The leaders of Mexico, United States and Canada on Wednesday agreed to speed up the lifting of transportation, security and energy barriers in an effort to make the entire North American continent more competitive with Asian nations and other blocs.
Mexico’s Enrique Peña Nieto, President Barack Obama and Canadian Prime Minister Stephen Harper discussed ways to revitalize the 20-year-old North American Free Trade Agreement (NAFTA) at a summit held in the resort Mexican city of Toluca, some 60 kilometers from Mexico City.
The three pledged to make North America “the most competitive region in the world.”
This was the seventh North American Leaders Summit held, but on this occasion bilateral tensions between the partners led to a chilly climate at some of the meetings. Mexico welcomed Obama with veiled complaints concerning his silence over allegations last year about spying activities carried out by the US National Security Agency (NSA) against Peña Nieto and his predecessor as president, Felipe Calderón. Mention was also made about reported human rights abuses by US officers on Mexican migrants at the border, and the problems facing inmates serving time in US jails.
But Mexican officials issued their complaints in low-profile discussions with their US counterparts to avoid torpedoing an ongoing debate by lawmakers on Capitol Hill over Obama’s immigration reform proposals, which face an uphill battle getting through Congress. Mexicans make up the majority of the estimated 11 million undocumented workers in the United States. Under the reform, Obama wants to bring them out of the shadows so that they can begin paying taxes and Social Security contributions, but he had met much resistance from hardline Republican conservatives.
On the other hand, the suspicions in Washington have centered on Peña Nieto’s decision to scale back joint law-enforcement security operations with the United States, which had been strengthened under Calderón. Specifically, the CIA, FBI and DEA can no longer conduct operations on Mexican territory as freely as in the past.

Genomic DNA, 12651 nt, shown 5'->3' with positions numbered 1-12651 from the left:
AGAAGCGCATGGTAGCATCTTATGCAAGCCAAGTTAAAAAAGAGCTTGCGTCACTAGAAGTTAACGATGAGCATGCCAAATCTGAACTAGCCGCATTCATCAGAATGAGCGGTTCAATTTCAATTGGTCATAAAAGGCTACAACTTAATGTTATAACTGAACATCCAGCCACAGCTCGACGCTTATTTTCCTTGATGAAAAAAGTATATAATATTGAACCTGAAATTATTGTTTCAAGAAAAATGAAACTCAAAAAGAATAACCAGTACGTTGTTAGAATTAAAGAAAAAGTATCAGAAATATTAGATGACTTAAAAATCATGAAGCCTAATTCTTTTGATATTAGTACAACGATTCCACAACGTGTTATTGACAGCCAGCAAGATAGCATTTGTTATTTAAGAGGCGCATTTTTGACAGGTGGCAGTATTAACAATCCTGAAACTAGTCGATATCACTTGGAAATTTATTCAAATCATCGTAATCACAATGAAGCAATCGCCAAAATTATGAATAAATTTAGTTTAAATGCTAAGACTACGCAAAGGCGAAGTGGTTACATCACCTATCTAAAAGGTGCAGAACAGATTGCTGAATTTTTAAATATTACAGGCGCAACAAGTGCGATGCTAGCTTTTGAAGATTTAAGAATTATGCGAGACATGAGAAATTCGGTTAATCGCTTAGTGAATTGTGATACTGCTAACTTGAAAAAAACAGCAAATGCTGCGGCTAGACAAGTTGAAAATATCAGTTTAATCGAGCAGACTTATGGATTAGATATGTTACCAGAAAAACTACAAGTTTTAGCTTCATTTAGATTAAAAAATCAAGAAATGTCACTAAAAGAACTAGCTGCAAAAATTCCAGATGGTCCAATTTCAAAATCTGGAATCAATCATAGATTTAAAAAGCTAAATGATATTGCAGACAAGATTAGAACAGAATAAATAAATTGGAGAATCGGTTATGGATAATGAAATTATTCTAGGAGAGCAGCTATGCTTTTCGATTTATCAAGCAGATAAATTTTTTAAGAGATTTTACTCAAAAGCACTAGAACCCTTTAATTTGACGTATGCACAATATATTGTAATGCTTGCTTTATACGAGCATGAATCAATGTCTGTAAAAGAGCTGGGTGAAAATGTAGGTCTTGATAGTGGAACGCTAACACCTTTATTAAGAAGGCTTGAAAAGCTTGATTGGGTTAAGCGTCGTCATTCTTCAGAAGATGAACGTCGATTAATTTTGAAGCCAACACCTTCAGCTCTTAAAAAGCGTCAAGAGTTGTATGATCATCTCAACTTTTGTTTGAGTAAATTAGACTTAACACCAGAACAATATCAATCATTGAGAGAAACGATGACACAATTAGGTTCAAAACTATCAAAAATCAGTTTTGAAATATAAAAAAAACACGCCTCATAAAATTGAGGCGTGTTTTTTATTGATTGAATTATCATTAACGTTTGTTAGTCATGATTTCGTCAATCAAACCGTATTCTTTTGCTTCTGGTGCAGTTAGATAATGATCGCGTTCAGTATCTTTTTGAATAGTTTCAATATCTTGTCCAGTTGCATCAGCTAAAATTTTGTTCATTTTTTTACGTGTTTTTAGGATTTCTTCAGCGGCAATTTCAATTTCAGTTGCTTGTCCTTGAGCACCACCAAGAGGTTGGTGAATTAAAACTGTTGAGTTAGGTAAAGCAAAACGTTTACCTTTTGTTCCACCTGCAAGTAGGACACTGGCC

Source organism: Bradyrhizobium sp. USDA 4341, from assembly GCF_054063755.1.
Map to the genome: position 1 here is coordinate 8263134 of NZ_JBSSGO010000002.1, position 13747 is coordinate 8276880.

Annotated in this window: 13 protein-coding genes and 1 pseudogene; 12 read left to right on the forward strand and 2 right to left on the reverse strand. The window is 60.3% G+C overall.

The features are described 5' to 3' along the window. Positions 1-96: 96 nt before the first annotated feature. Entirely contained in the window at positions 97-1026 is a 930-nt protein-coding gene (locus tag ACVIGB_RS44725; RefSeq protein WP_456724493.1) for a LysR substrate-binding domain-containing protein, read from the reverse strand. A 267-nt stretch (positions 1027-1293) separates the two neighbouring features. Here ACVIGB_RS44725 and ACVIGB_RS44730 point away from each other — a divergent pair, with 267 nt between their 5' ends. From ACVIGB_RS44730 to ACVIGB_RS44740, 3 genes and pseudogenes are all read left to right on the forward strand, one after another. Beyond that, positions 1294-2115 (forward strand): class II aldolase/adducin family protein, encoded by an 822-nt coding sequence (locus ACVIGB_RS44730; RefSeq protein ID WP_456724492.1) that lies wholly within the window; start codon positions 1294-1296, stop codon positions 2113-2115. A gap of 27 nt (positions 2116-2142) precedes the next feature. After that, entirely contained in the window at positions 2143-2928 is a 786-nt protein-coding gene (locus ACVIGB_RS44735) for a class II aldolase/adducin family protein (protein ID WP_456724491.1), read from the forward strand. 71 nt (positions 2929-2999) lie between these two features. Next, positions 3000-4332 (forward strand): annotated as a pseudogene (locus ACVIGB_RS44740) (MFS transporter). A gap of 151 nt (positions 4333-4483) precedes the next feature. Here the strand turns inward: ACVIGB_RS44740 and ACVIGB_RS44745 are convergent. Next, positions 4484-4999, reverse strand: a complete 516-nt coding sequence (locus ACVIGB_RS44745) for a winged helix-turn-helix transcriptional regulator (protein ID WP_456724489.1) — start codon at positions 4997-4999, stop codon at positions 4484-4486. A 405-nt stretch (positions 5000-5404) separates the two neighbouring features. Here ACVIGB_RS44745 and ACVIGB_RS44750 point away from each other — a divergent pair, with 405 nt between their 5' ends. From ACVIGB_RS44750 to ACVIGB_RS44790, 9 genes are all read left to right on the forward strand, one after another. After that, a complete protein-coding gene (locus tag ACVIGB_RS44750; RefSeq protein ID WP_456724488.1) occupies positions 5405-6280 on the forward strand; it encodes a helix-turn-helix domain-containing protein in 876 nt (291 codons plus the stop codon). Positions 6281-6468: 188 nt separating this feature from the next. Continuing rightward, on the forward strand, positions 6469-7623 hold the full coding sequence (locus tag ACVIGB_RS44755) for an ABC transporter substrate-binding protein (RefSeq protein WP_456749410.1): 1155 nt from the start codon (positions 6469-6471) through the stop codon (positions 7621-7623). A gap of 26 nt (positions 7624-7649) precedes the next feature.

Amid the tense background, “los tres amigos” pledged to work to modernize NAFTA – worth $1 trillion a year
Harper, Canada’s conservative prime minister who arrived one day early to meet with Peña Nieto, was also bombarded with complaints by the Mexican government for his country’s decision in 2009 to require visas for all Mexicans. Ottawa imposed the requirement to curb the number of asylum seekers, whose numbers had been soaring in recent years.
The Canadian prime minister has his own gripe with Obama for his delay in making a decision about the controversial Keystone XL pipeline project, which would carry crude oil from Canada's tar sands in Alberta across the continental United States to Texas.
Amid the tense background, “los tres amigos” pledged to work to modernize NAFTA – which is worth $1 trillion a year (700,000 billion euros) – under the terms of the 12-nation Trans-Pacific Partnership (TPP) project that Washington hopes to complete this year.
Nonetheless, there are still travel barriers in place, such as the requirement of Mexican truck drivers to obtain visas before they can transport goods to the United States. The US administration has pledged to broaden the existing programs, such as Global Entry and Nexus, which allow expedited clearance for low-risk travelers. This proposal could face heavy opposition by Republicans in Congress who want tighter immigration laws.
The plan to improve competition focuses on the creation of synergies with other nations and blocs, primarily with the European Union and the TPP member countries.
In the last few weeks, US Secretary of State John Kerry and Commerce Secretary Penny Pritzker have stressed the need to push the TPP project as a way of reactivating NAFTA without having to reopen talks on the trilateral trade pact. “The TPP is a very critical component of sort of moving to the next tier, post-NAFTA; so I don’t think you have to open up NAFTA, per se, in order to achieve what we’re trying to achieve,” Kerry said earlier this month. There has been reluctance by many in Obama’s Democratic Party to open discussions on TPP during the middle of a mid-term election campaign, but the US president himself felt comfortable about discussing the partnership’s future in Toluca on Wednesday.
The three leaders also agreed on protecting the region's Monarch butterfly, which migrates from Canada to Mexico every year but whose population has fallen, and continuing cooperation on security.